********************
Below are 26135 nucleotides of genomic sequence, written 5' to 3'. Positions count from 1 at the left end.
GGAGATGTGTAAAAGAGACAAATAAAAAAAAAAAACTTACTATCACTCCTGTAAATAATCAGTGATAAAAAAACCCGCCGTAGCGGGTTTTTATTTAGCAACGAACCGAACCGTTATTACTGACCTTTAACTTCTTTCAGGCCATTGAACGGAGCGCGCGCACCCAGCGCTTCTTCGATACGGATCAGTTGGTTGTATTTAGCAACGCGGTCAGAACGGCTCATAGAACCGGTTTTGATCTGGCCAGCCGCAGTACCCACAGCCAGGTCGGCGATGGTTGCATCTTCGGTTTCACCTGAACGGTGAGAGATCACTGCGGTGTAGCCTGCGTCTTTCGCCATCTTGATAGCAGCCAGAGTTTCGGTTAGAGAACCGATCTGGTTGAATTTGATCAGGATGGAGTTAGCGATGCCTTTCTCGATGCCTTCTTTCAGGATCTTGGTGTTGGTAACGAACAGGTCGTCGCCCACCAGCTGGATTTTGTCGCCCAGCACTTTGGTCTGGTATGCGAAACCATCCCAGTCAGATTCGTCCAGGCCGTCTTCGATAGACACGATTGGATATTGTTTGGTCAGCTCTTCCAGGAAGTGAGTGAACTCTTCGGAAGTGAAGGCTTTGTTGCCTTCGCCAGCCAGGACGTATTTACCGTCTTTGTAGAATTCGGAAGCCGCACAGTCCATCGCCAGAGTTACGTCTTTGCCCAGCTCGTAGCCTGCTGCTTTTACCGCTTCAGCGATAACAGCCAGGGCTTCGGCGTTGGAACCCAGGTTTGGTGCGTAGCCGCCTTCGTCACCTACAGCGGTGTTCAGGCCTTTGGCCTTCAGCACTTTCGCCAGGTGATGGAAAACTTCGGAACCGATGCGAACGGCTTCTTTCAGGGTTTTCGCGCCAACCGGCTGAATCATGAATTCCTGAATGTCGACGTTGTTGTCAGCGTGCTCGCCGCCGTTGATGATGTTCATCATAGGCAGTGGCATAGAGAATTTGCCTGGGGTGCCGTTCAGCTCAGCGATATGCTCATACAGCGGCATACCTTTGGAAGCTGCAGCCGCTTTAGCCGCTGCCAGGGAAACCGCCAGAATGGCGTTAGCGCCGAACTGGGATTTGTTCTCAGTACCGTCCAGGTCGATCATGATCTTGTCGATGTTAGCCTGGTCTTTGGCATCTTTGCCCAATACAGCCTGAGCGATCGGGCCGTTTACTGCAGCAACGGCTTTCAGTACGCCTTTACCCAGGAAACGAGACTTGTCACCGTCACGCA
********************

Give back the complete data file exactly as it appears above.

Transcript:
Below are 26135 nucleotides of genomic sequence, written 5' to 3'. Positions count from 1 at the left end.
GGAGATGTGTAAAAGAGACAAATAAAAAAAAAAAACTTACTATCACTCCTGTAAATAATCAGTGATAAAAAAACCCGCCGTAGCGGGTTTTTATTTAGCAACGAACCGAACCGTTATTACTGACCTTTAACTTCTTTCAGGCCATTGAACGGAGCGCGCGCACCCAGCGCTTCTTCGATACGGATCAGTTGGTTGTATTTAGCAACGCGGTCAGAACGGCTCATAGAACCGGTTTTGATCTGGCCAGCCGCAGTACCCACAGCCAGGTCGGCGATGGTTGCATCTTCGGTTTCACCTGAACGGTGAGAGATCACTGCGGTGTAGCCTGCGTCTTTCGCCATCTTGATAGCAGCCAGAGTTTCGGTTAGAGAACCGATCTGGTTGAATTTGATCAGGATGGAGTTAGCGATGCCTTTCTCGATGCCTTCTTTCAGGATCTTGGTGTTGGTAACGAACAGGTCGTCGCCCACCAGCTGGATTTTGTCGCCCAGCACTTTGGTCTGGTATGCGAAACCATCCCAGTCAGATTCGTCCAGGCCGTCTTCGATAGACACGATTGGATATTGTTTGGTCAGCTCTTCCAGGAAGTGAGTGAACTCTTCGGAAGTGAAGGCTTTGTTGCCTTCGCCAGCCAGGACGTATTTACCGTCTTTGTAGAATTCGGAAGCCGCACAGTCCATCGCCAGAGTTACGTCTTTGCCCAGCTCGTAGCCTGCTGCTTTTACCGCTTCAGCGATAACAGCCAGGGCTTCGGCGTTGGAACCCAGGTTTGGTGCGTAGCCGCCTTCGTCACCTACAGCGGTGTTCAGGCCTTTGGCCTTCAGCACTTTCGCCAGGTGATGGAAAACTTCGGAACCGATGCGAACGGCTTCTTTCAGGGTTTTCGCGCCAACCGGCTGAATCATGAATTCCTGAATGTCGACGTTGTTGTCAGCGTGCTCGCCGCCGTTGATGATGTTCATCATAGGCAGTGGCATAGAGAATTTGCCTGGGGTGCCGTTCAGCTCAGCGATATGCTCATACAGCGGCATACCTTTGGAAGCTGCAGCCGCTTTAGCCGCTGCCAGGGAAACCGCCAGAATGGCGTTAGCGCCGAACTGGGATTTGTTCTCAGTACCGTCCAGGTCGATCATGATCTTGTCGATGTTAGCCTGGTCTTTGGCATCTTTGCCCAATACAGCCTGAGCGATCGGGCCGTTTACTGCAGCAACGGCTTTCAGTACGCCTTTACCCAGGAAACGAGACTTGTCACCGTCACGCA